Before reading his obituary, I had never heard of Russ Solomon, who died Sunday night, at the age of 92, at home near Sacramento, while watching the Oscars. But as I scanned the news item and read about his life and death, I was shaken, shaken as you can be only by the loss of somebody you never had, like the beloved author to whom you’d resolved a million times to write a fan letter, or the shy girl you never screwed up the courage to say hi to. If I’d ever known who Solomon was, and had the chance to meet him, I’d have told him what he already knew, that Tower Records, the music mega-store that he founded in 1960, was the greatest record store in the world. Not just because its inventory was so vast, or because its employees earned their surliness with their vast erudition, so that you almost forgave them. It was the greatest record store in the world because it’s where my older cousin Jason, four years older and so much cooler, took me when I visited him in Philadelphia and he had the keys to his mother’s car; we hit the branch on South Street more times than I can count. When I escaped the chaperone’s careful night watch during school trips to Boston, I found the Tower Records on Newbury Street. Just out of college, living in a roachy walkup just east of Union Square in Manhattan, I would wander east toward the river, then break south, and I’d find Tower Records on 4th Street. I didn’t have the money to buy anything, and by the time I did, I had left New York.
Here’s the thing about record stores: We need them. We need them more than we need bookstores, a thousand times more, which might sound strange coming from a guy who can’t whistle or carry a tune but has made a few shekels stringing words together. Bookstores, I love them, but the truth is that a soulless Barnes & Noble is, provided that it keeps late hours, basically good enough. Precisely because I am a book guy, I know what I like, and I have never asked a bookstore clerk for a recommendation. I also don’t much care for my fellow browsers, about whom my general attitude is may God bless and keep them … at least an arm’s length from me. When I make the mistake of looking over to see what they’re reading, I always like them less: It’s usually something self-help-y and dopey. I wish bookstores well, and I wish for more of them, and in my weaker moments, I daydream about owning one, but too many of them have cats in the window. Besides, the library is good. Give me some stocked shelves and a decent, erotic hush, and I am happy.
But at record stores I found a tribe. The record store at the mall was where you saw what the beautiful, cool people were listening to. What were they reading? Who cared? A good record store wasn’t ageist: For all you knew the head in the dad jeans had swallowed all of jazz and funk whole, and could spit it back out—spit you back out, too, if you didn’t watch yourself. People weren’t ashamed to be caught dancing in a record store: When a clerk put on some Katrina and the Waves, a little swaying was mandatory. At Cutler’s Records in New Haven, zichrono livrakha, you only had to put on the headphones at one of the two dozen CD listening stations and close your eyes, and somehow the inhibition molted away. I remember a late afternoon at Cutler’s in the late ’90s, when the record biz was last healthy, in mid-December, when everyone was doing last-minute holiday shopping, we were all bumping elbows at the racks, and the sense of goodwill, the fellow feeling, could have levitated the Pentagon. I didn’t find anything for my mom, but I bought Fatboy Slim’s “Praise You.”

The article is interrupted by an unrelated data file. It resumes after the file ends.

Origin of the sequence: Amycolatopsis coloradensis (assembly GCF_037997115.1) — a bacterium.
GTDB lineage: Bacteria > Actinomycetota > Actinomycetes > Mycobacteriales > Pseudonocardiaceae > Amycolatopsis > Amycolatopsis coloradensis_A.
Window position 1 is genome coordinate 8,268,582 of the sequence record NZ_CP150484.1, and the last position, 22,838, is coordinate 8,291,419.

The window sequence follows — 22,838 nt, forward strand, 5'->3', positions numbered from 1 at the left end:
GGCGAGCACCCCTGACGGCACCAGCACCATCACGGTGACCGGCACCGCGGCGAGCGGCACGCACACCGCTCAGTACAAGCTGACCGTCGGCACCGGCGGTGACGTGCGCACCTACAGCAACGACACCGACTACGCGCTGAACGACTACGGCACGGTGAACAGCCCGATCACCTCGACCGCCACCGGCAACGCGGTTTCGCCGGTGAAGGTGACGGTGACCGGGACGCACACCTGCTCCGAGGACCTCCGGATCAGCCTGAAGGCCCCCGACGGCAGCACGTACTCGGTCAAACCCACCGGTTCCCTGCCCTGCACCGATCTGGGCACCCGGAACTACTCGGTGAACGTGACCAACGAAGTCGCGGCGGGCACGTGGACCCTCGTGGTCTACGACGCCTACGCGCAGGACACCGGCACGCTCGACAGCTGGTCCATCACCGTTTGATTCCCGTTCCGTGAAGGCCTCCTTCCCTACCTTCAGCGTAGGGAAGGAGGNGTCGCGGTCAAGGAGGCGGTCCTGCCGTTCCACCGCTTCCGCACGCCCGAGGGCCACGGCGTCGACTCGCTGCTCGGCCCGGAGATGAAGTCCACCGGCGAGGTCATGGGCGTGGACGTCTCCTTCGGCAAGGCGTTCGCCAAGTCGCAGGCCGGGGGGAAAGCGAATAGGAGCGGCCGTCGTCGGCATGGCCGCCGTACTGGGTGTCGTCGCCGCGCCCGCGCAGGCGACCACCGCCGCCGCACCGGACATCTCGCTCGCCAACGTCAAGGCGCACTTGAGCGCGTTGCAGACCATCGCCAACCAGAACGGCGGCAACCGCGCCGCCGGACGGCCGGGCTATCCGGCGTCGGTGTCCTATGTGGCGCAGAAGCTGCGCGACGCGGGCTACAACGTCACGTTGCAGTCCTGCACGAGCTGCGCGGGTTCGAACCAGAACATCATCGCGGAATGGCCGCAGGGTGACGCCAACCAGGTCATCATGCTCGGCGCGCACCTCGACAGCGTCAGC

The clerks—Mark, Phil, Bob, the woman whose name I never knew—never left, never retired. They were like the old guys at shul. You’d have to carry them out by their payos, which is more or less what happened, to the gang at Cutler’s and at Sam Goody and at the music section of the college co-op, and to all the people who built Tower Records, as you can learn in All Things Must Pass, Colin Hanks’s terrific 2015 documentary about the business that Russ Solomon built. Solomon and his crew, many of whom started with him at his first store in Sacramento in 1960, built out of the back of his pop’s pharmacy, guys with names like Sockolov, Cotler, Danzinger, lost their congregation to a white walker called the Internet, a stealthy zombie killer that wasn’t even human enough to stab Tower in the front. A good record store is a little shtiebel, a haimishe congregation where everyone knew your name, and everyone is just swaying and looking upward, hoping to grab a little piece of heaven on earth; even in the listening booth or wearing the headphones, record-store patrons are alone together. “Everybody in a record store is a little bit of your friend, for twenty minutes or so,” Bruce Springsteen says in All Things Must Pass.
If a record store is a minyan, a twenty-minute assemblage of people coming together to witness the marriage of melody and words, the web is its antithesis, a hallway of loneliness, a sad suburb of isolation, where nobody cares if you shop alone. The last Tower closed December 22, 2006, a week to the day before I became a father. In nearly every way, my life has only improved since then, but I love my children enough to tell them the truth, which is that nothing good has come of the record store’s passing. To cheer up, I’ll take heart from Russ Solomon, a man who kept living well, secure that bankruptcy did not equal failure. He died with a whiskey in his hand, the papers say. And a song, you can be sure, in his heart.